Do you want to get rich? A few people would probably answer this question in the negative, but most of us, c’mon: a sweet sour anyone. Yet the people who say no may have a point because… do you know what it takes to get rich?
Years ago I read “Wealth and Democracy”, a book by Kevin Phillips which traces back the origin of American fortunes from the American Revolution to what he calls “the Second Gilded Age” at the turn of the twenty-first century(*). From Privateers and the Robber Barons of XIX century to Warren Buffet and Bill Gates, Kevin Philips argues that great fortunes have always been built on cooperation between government and business, not on free trade or hands-off policies by government.
Laissez-faire is a pretense. Government power and preferment has been used by the rich, not shunned
My take away of the book: there are three main levers to get rich:
- Technological innovation
- Friends in high places
- Acting on the fringes of the law
Of the three, only the first one has true potential to create wealth. The other two are ways to either foster or hinder the first one, and of course to re-distribute wealth. To get rich you will have to be able to shrewdly pull the three levers. It makes sense: something new will usually require new “rules”, sometimes breaking the old ones. And if you are sailing uncharted waters, a little help from some good “friends” won’t hurt you.
Nevertheless the third one is the most interesting because it broadly contradicts what we are taught. Most developed economies today emphasize the value of creativity and innovation, but we are all educated to respect the law and play by the rules. It makes sense to comply, otherwise chaos would reign. However, as Bernard Shaw said:
The reasonable man adapts himself to the world; the unreasonable one persists in trying to adapt the world to himself. Therefore all progress depends on the unreasonable man.
A couple of articles last week help clarify the meaning of this not much talked about angle of getting rich. In “Shredding the rules”, The Economist explores how a striking number of innovative companies have business models that flout the law:
PIONEERING entrepreneurs have often had an uneasy relationship with the law. America’s ruthless 19th-century “robber barons” believed it was easier to go ahead and do something, and seek forgiveness later, than to ask permission first.
The tension between innovators and regulators has been particularly intense of late. Uber and Lyft have had complaints that their car-hailing services break all sorts of taxi regulations; people renting out rooms on Airbnb have been accused of running unlicensed hotels; Tesla, a maker of electric cars, has suffered legal setbacks in its attempts to sell directly to motorists rather than through independent dealers; and in its early days Prosper Marketplace, a peer-to-peer lending platform, suffered a “cease and desist” order from the Securities and Exchange Commission. It sometimes seems as if the best way to identify a hot new company is to look at the legal trouble it is in.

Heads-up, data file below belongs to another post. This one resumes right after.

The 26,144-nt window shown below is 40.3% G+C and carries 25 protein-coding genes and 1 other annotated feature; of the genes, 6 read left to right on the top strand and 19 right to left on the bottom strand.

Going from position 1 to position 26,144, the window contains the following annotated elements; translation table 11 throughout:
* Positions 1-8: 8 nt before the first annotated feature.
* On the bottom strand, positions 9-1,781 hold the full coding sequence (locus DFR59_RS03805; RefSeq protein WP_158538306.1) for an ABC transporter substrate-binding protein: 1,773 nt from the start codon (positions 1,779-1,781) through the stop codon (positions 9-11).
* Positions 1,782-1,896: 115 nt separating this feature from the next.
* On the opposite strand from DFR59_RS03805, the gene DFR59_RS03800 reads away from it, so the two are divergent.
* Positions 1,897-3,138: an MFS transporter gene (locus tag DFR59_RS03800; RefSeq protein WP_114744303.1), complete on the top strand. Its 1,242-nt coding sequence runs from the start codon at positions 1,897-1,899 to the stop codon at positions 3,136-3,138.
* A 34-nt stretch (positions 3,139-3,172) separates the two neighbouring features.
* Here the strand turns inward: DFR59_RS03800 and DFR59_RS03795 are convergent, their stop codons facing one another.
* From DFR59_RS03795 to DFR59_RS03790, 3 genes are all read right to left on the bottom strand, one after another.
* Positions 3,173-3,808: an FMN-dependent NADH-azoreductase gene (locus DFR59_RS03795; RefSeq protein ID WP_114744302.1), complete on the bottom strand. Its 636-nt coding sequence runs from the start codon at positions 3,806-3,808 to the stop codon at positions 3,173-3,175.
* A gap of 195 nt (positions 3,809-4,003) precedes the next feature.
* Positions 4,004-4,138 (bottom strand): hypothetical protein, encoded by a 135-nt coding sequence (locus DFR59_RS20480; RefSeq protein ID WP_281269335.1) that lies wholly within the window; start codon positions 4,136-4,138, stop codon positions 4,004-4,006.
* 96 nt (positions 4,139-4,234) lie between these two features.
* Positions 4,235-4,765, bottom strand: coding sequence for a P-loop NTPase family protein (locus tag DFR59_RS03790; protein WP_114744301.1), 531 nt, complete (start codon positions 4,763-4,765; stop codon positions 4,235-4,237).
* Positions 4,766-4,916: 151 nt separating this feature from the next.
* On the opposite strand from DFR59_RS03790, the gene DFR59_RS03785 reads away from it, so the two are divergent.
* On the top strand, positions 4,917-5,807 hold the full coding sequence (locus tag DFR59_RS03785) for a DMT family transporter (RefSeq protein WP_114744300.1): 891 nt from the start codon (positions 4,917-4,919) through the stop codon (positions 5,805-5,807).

Innovative companies that put growth before legal niceties have money to spend on PR and lobbying. Airbnb has sponsored the New York marathon; Uber has hired David Plouffe, formerly one of Barack Obama’s leading advisers, as head of policy.
And in “Tech’s Next Big Legal Clash Will Be Over Selling Insurance”, you can read.
Regulatory clashes have become a badge of honor in Silicon Valley. If you’re making enough of an impact to piss off the powers that be, the idea goes, you’re probably doing something right. (Think Uber and Airbnb.)
Venture capital industry is increasingly willing to back businesses that operate in murky political territory. As Andreessen Horowitz partner Margit Wennmachers recently told WIRED, “If you pass on all the opportunities because of potential regulatory hurdles, we wouldn’t have Google, Facebook, Amazon, Airbnb, or Lyft.”
To be sure, the strategy is risky. Napster was crushed by lawsuits. Uber, Airbnb, and the like, face a tough opposition in most markets today. And I am terribly curious to see whether fintech—one of the hottest innovation areas today—will bring true disruption to financial services.
Most of us would like to get rich, but few of us have neither the determination to piss off the powers that be nor the friends in high places to help us fight them.
So you say you want to be a new baron, but are you prepared to be a robber? Umm! We have not been programmed to break the rules. Quite the contrary.
(*) Being a spaniard, I would love to read a similar history of wealth and power in Spain. Can anyone recommend me one?
Featured Image: Horace Taylor, “What a Funny Little Government” 1899